Dave’s 3-Word Review:
Not Very Epic
Think what you will of the Ice Age series, but I actually liked them, so I really had no qualm with the studio that made it. Nevertheless, I have constantly heard people put down the studio for whatever reason. Then again, other than Rio, the Ice Age films are the only movies I’ve really seen come from Blue Sky Studios, so I never really had anything else to compare it to. Rio, by the way, I actually also liked. So whether or not the trailer looked all that interesting, I still wanted to see what Epic was all about. That being said, I think Epic was Blue Sky Studio’s main downfall.
Out in the wilderness are tiny people, and Mary Katherine’s father (Jason Sudeikis) is onto them. The only problem was that his belief in the tiny people cost him his job and his wife, soon he would lose his daughter to the same obsession. Mary Katherine (Amanda Seyfried), or M.K. for short gets caught up in the midst when she is shrunk by the queen of the…leaf people. Basically, M.K.’s mission is to take a magical flower seed and protect it from the evil…rat people? They need to protect it because it holds the power of the forest, and keeps it alive. The rat people just want to take it for themselves, live in filth, and make sure everything that is now green turns grey and nasty.
Forget epic, this is just a public service announcement for green friendly enthusiasts. Honestly, there’s nothing epic about it. Sure, the good people are outmatched by the bad people, and there’s a little bit of a war near the end, but that’s not what makes something epic. Things are simply epic through good character development enough to care about the players and a true sense of danger. There was no sense of danger, and I’m sorry, but I really couldn’t have cared less about the characters. This was just about making sure forests stay healthy, and you know it. Leaf people…come on, they couldn’t have made it more clearly an environmental message movie if they tried.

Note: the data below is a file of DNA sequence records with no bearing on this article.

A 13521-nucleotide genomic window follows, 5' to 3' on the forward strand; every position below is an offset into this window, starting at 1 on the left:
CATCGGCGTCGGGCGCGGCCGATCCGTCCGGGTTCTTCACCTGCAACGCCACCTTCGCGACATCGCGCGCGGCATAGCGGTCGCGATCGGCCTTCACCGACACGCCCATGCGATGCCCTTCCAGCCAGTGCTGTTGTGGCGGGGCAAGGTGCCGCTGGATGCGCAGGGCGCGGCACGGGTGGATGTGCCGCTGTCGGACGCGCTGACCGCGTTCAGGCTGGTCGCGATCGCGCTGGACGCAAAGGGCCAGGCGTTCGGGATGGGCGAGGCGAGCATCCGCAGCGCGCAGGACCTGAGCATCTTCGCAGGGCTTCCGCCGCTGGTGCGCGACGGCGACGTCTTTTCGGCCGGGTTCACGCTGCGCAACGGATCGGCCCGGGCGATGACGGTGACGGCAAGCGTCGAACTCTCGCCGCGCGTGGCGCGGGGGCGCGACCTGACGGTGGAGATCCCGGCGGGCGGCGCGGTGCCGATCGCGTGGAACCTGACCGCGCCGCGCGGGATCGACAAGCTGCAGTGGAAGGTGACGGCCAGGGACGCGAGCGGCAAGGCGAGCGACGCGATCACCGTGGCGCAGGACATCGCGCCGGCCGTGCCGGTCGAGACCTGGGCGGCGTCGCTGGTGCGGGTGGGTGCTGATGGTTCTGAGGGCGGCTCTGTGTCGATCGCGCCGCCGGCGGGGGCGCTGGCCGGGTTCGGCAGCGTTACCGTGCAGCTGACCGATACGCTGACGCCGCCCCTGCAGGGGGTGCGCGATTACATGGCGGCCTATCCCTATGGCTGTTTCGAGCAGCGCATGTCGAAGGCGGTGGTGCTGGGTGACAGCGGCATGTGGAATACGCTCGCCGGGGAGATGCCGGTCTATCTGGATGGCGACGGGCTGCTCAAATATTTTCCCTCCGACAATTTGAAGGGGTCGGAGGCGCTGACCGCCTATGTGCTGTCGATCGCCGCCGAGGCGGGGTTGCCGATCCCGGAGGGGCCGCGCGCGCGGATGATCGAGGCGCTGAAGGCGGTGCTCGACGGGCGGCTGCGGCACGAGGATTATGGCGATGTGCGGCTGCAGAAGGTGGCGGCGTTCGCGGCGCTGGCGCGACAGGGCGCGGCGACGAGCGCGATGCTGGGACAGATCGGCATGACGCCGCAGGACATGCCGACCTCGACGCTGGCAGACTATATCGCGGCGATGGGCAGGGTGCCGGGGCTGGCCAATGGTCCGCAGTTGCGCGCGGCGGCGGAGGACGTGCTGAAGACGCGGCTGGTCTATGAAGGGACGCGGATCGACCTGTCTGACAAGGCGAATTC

That’s another thing, this is a kid’s movie, and it doesn’t take a rocket scientist to realize that kids movies have tons of morals and lessons. Epic’s one and only moral standing clearly had to do with keeping a forest alive. Sure, there were other things at stake, like a father daughter relationship that is in trouble, but that is so dull because they ignore it for 80% of the film. The one part of the movie I actually enjoyed was before M.K. shrunk. Her and her father’s characters were people the audience could actually connect with and follow. I just can’t see anyone caring too deeply about little leaf people.
As with most animation flicks, this one had some really amazing visuals and animation. I wasn’t too keen on the 3D models of the characters specifically, but they were made in a way that felt natural to the intended tone. Unfortunately, that is the best thing I can really say about it. I was glad that it was pretty to look at, because that gave me a reason to keep watching, regardless of the fact that I was detached from the overall experience.
I do believe that there was some potential for the movie as a whole, but at the same time I think they botched that potential to pieces. Kids will probably like it, but as insensitive as it is to say, kids expectations aren’t very high to begin with. They’ll be entertained for hours sitting in a cardboard box…just saying. As for the title, I think the only reason this film was entitled Epic instead of something like “Little Warriors” was to look attractive. Oh, an epic movie, you say, old chap?
You can still catch Epic in select theaters, and it comes to Blu-Ray and DVD on Sept. 20!
::what others had to say::
“It’s an old-fashioned, good vs. the forces of evil, predictable and formulaic ride.” – Daniel’s Film Reviews
“it left me with a weird feeling that kids are going to be leaving this flick, thinking that you can find love anywhere, even if it is with tiny men, that battle-off insects in their spare-time.” – Dan the Man’s Movie Reviews
Not surprisingly, out of 8 productions, this became Blue Sky’s worst performing feature by a wide margin – Fast Film Reviews